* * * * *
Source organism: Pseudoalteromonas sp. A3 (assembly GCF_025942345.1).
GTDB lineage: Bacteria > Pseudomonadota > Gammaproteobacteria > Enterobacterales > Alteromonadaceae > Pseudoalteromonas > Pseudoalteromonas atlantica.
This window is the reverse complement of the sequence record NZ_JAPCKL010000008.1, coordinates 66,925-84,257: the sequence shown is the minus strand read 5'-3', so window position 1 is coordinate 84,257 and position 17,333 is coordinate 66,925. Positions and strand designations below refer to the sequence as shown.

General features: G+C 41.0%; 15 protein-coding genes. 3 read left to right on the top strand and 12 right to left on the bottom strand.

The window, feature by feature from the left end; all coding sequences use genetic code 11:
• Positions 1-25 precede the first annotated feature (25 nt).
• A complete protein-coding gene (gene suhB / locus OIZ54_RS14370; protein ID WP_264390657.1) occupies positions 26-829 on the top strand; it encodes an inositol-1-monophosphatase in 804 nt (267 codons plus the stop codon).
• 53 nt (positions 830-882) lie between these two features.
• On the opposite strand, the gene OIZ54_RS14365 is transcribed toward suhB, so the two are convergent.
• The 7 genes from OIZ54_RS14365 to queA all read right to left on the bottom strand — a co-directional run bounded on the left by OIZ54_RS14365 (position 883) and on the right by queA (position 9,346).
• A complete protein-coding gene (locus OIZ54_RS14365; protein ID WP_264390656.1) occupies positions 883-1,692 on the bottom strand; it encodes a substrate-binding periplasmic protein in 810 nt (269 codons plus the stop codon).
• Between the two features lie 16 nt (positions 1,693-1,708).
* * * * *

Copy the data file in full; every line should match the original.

Source organism: Pseudoalteromonas sp. A3 (assembly GCF_025942345.1).
GTDB lineage: Bacteria > Pseudomonadota > Gammaproteobacteria > Enterobacterales > Alteromonadaceae > Pseudoalteromonas > Pseudoalteromonas atlantica.
This window is the reverse complement of the sequence record NZ_JAPCKL010000008.1, coordinates 66,925-84,257: the sequence shown is the minus strand read 5'-3', so window position 1 is coordinate 84,257 and position 17,333 is coordinate 66,925. Positions and strand designations below refer to the sequence as shown.

General features: G+C 41.0%; 15 protein-coding genes. 3 read left to right on the top strand and 12 right to left on the bottom strand.

The window, feature by feature from the left end; all coding sequences use genetic code 11:
• Positions 1-25 precede the first annotated feature (25 nt).
• A complete protein-coding gene (gene suhB / locus OIZ54_RS14370; protein ID WP_264390657.1) occupies positions 26-829 on the top strand; it encodes an inositol-1-monophosphatase in 804 nt (267 codons plus the stop codon).
• 53 nt (positions 830-882) lie between these two features.
• On the opposite strand, the gene OIZ54_RS14365 is transcribed toward suhB, so the two are convergent.
• The 7 genes from OIZ54_RS14365 to queA all read right to left on the bottom strand — a co-directional run bounded on the left by OIZ54_RS14365 (position 883) and on the right by queA (position 9,346).
• A complete protein-coding gene (locus OIZ54_RS14365; protein ID WP_264390656.1) occupies positions 883-1,692 on the bottom strand; it encodes a substrate-binding periplasmic protein in 810 nt (269 codons plus the stop codon).
• Between the two features lie 16 nt (positions 1,693-1,708).